The Student News Site of Stony Brook University

The Statesman

71° Stony Brook, NY
The Student News Site of Stony Brook University

The Statesman

The Student News Site of Stony Brook University

The Statesman

Newsletter

    Escape the Pumps

    The mood at Long Island gas stations lately is ugly. Not only is it tax season, but regular unleaded now sells for about $1.70 a gallon. The faces of those paying for the gas convey resignation and wonderment, as in, wonder how I*m gonna pay my taxes if these gas prices don*t come down. Those who might have seen this coming might already own smaller, more fuel-efficient vehicles. Long Islanders ready to ditch their gas-guzzlers and receive up to $2,000 off their taxes in the process, take heart: vehicles are available right now that get as much as 61 city/68 highway miles per gallon for which that hefty tax credit is ready and waiting. Welcome to the era of the hybrid – and not a minute too soon.

    Hybrid vehicles are a cross between the fully electric cars of a few years ago and gasoline-powered engines. The good news is this newer version doesn*t have to be plugged in every few hours to charge. The Honda Civic Hybrid, for instance, runs half on electric power and half on gas – each time the foot is lifted off the gas pedal, the gas-driven motor imperceptibly shuts itself off, and the electric motor kicks in. Charging takes place during braking or standing. The Civic gets high marks for its 46 city and 51 highway miles per gallon. Honda uses the same technology for its ultra-modern Insight, a two-door coup for two offered with a manual-transmission only. It tops the Environmental Protection Agency*s list for fuel economy with 61 city and 64 highway mpg. Both Hondas are priced at about $20,000 and are in stock now at local dealers.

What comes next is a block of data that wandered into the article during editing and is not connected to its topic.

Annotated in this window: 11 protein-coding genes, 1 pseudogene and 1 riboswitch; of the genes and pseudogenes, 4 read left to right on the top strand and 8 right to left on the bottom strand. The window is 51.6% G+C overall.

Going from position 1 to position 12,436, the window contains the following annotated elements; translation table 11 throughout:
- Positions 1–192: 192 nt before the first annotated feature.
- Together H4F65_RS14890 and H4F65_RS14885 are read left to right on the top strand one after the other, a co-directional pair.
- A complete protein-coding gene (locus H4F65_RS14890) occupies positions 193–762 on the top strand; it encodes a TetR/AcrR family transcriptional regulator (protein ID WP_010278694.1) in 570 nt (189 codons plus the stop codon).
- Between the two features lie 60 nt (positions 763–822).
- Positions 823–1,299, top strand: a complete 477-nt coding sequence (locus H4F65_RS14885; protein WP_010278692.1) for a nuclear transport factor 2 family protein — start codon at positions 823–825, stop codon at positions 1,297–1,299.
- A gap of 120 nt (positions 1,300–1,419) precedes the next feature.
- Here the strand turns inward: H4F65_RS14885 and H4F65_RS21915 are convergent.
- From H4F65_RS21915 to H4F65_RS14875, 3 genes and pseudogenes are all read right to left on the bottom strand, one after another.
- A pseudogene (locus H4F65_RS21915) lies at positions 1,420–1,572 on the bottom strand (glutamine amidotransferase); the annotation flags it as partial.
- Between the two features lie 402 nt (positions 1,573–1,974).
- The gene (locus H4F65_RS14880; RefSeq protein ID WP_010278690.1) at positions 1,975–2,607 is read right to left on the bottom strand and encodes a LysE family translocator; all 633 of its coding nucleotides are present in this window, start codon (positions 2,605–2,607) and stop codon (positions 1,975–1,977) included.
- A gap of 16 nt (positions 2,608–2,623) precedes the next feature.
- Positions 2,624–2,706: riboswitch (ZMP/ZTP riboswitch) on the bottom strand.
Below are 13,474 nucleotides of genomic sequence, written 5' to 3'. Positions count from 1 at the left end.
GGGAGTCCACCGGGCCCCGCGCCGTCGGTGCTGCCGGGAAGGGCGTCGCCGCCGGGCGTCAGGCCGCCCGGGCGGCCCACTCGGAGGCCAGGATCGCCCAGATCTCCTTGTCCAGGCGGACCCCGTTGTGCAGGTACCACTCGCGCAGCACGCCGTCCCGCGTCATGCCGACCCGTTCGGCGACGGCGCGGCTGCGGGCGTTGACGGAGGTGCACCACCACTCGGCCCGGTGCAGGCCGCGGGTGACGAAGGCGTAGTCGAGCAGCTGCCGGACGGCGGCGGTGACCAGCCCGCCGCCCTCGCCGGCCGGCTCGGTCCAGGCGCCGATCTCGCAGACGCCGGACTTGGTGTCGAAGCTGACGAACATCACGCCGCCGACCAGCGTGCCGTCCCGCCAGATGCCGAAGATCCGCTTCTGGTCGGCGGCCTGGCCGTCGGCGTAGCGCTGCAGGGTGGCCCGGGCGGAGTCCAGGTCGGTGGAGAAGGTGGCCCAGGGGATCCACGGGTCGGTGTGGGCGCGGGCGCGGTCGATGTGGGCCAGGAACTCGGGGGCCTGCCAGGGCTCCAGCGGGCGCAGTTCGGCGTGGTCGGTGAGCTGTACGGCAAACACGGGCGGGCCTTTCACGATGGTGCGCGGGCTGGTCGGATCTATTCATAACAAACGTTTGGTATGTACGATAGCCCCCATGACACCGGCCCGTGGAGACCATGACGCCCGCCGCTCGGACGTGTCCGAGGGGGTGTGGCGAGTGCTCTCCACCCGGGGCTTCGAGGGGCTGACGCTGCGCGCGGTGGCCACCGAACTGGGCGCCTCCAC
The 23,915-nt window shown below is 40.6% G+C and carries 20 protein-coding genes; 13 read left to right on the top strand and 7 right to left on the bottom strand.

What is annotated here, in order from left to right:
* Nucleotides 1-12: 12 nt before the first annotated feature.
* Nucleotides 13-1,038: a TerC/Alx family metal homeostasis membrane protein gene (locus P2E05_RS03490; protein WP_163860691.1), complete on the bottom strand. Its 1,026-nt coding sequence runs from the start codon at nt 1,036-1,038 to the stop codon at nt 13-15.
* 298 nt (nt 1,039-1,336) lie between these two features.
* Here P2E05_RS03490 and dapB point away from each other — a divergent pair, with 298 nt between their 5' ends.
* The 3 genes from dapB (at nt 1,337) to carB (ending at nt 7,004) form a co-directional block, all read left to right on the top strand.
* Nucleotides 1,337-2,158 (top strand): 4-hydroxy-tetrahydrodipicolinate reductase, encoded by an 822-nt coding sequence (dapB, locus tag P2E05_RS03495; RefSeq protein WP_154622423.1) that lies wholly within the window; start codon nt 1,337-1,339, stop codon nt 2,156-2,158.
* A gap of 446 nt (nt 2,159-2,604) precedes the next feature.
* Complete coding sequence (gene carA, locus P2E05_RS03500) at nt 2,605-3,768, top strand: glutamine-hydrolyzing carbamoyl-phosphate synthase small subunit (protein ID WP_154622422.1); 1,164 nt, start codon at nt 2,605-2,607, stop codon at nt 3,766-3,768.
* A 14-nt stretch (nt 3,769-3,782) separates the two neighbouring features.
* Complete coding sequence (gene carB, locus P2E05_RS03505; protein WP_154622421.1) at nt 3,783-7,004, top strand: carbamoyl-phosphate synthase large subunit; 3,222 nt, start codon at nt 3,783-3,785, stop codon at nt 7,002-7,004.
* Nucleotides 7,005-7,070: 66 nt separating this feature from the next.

Toyota first offered the Prius hybrid in the summer of 2000. Like the Honda, it has a continuously variable transmission, which operates more or less as an automatic tranny does, according to a local Honda salesman. Its fuel economy is 52 mpg city, and 45 mpg highway.

    Coming later in 2003 is the Ford Escape, a smaller SUV expected to travel 40 miles for every gallon of gas used. Of course, Chevrolet, GM and all the other usual suspects have their own plans for hybridization, including the Chevy Silverado and GM Sierra pick-ups. Dodge*s hybrid Durango is being worked on, although a market release date is not known. In 2005, a Saturn SUV will hit the hybrid market as well.

    What about that tax rebate? Hybrids purchased in 2003 qualify for a $2,000 tax credit on federal income taxes. Some models (like the Ford Escape, which is slightly less fuel efficient) will only be eligible for a portion of that amount, while the sedans produced by Honda and Toyota appear to be fully compliant with IRS regulations. The deduction is to be taken as an adjustment to income, but don*t wait too long: the tax incentive will decrease for hybrids bought in the years 2004-2006, with a maximum credit of $500.00 allowed in 2006.

    Get a hybrid, pollute less, save on gas, pay less taxes. Nuff said?

    Leave a Comment
    Donate to The Statesman

    Your donation will support the student journalists of Stony Brook University. Your contribution will allow us to purchase equipment and cover our annual website hosting costs.

    More to Discover
    Donate to The Statesman

    Comments (0)

    All The Statesman Picks Reader Picks Sort: Newest

    Your email address will not be published. Required fields are marked *